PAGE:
Masculinity In Lorraine Hansberry's A Raisin In The Sun

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Masculinity could be displayed in multiple ways throughout generations. However, in most cases, masculine men are mostly perceived as active or powerful, while women have to be passive and supportive of men ideas and decisions. A Raisin in the Sun demonstrates these ideas into a play, written by Lorraine Hansberry, and is about an African American family, where each individual attempts to achieve their own goal in life. Lena (Mama) Younger is the mother of Walter and Beneatha Younger, who receives the check of $10,000 to spend after her husband's death. She is the backbone of the family and strengthens the family’s relationship throughout the play. Walter Lee Younger the “man” of the family faces multiple obstacles to achieve his goal of buying a liquor store… but to achieve this goal he has to argue his way through the family and investigates what he believes is masculine in 1950’s America. Ruth Younger, Walter’s wife, is a typical housewife during the 1950’s. She cleans the house, makes breakfast, and supports her husband. Ruth’s aspirations are kept to herself and she is sometimes hindered by Walter’s dreams. Finally, Beneatha Younger, the “defiant” one of the family, clashes against society norms and against her brother in hopes of achieving her dreams. She wants to become a female African American doctor during the 1950’s.…show more content…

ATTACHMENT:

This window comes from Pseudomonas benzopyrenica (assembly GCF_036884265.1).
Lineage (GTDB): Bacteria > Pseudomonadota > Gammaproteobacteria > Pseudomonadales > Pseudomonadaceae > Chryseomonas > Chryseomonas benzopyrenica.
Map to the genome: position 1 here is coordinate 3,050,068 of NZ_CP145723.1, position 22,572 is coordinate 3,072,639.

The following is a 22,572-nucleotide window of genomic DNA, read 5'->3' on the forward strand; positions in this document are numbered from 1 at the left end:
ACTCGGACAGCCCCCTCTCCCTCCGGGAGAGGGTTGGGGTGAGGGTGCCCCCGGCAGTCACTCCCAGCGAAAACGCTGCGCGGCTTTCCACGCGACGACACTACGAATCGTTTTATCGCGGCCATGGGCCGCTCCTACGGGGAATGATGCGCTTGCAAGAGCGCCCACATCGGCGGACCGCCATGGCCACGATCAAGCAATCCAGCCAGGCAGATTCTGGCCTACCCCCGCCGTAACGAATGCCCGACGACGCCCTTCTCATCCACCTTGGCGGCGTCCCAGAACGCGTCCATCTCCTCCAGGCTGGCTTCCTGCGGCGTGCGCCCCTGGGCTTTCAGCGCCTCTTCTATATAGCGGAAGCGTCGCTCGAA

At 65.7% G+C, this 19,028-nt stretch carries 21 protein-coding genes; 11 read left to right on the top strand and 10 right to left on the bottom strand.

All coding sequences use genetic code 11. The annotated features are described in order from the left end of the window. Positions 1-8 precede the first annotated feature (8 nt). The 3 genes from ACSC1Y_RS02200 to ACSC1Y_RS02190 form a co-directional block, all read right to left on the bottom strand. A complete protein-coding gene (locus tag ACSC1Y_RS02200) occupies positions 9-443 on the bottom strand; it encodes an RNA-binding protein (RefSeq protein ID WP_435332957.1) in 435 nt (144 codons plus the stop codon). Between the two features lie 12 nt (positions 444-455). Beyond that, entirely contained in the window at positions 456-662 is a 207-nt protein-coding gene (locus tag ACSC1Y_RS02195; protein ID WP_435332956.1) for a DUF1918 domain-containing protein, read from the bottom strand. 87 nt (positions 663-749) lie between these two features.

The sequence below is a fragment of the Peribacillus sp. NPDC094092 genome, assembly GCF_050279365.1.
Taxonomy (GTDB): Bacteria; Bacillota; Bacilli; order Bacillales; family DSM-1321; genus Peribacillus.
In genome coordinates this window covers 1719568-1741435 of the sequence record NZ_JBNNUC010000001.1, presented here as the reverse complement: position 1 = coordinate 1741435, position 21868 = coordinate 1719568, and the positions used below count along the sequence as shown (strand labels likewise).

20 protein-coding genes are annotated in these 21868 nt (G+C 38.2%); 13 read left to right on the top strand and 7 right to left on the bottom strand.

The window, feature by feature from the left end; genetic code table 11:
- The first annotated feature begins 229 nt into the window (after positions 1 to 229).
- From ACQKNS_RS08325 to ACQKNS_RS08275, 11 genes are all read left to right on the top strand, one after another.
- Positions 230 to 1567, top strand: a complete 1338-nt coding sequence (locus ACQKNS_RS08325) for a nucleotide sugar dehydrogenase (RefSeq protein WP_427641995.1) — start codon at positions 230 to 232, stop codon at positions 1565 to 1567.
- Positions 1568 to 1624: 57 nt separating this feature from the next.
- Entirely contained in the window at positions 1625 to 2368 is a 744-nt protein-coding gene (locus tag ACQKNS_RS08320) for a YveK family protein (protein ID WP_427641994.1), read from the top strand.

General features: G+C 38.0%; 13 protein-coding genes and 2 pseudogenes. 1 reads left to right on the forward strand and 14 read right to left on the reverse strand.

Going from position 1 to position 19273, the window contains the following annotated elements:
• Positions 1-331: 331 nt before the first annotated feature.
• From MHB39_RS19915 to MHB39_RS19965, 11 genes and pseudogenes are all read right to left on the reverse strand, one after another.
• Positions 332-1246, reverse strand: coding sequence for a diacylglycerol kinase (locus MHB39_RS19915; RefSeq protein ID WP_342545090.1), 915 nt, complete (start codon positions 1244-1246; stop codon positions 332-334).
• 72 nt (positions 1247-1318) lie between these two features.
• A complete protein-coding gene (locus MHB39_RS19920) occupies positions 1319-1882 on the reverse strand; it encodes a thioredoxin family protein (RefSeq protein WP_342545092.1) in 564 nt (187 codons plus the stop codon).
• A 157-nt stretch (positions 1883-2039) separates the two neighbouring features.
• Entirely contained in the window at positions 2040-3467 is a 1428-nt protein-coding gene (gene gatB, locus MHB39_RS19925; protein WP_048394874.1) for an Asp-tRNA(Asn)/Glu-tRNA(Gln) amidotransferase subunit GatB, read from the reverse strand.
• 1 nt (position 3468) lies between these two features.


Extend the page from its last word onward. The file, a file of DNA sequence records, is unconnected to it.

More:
His beliefs of masculinity also developed throughout the play. In the beginning, towards the middle of the play, he believed that men should be in control and have women support the judgement of men. He was an immature, ignorant, and sexist character, who only made up his lack of self-esteem by degrading others and making them feel down. Towards the end of the play, he flourished into what a man should be. He stood up to what was right, and therefore lies what masculinity is. Not being powerful or sexist, but being capable of change. A change to one’s
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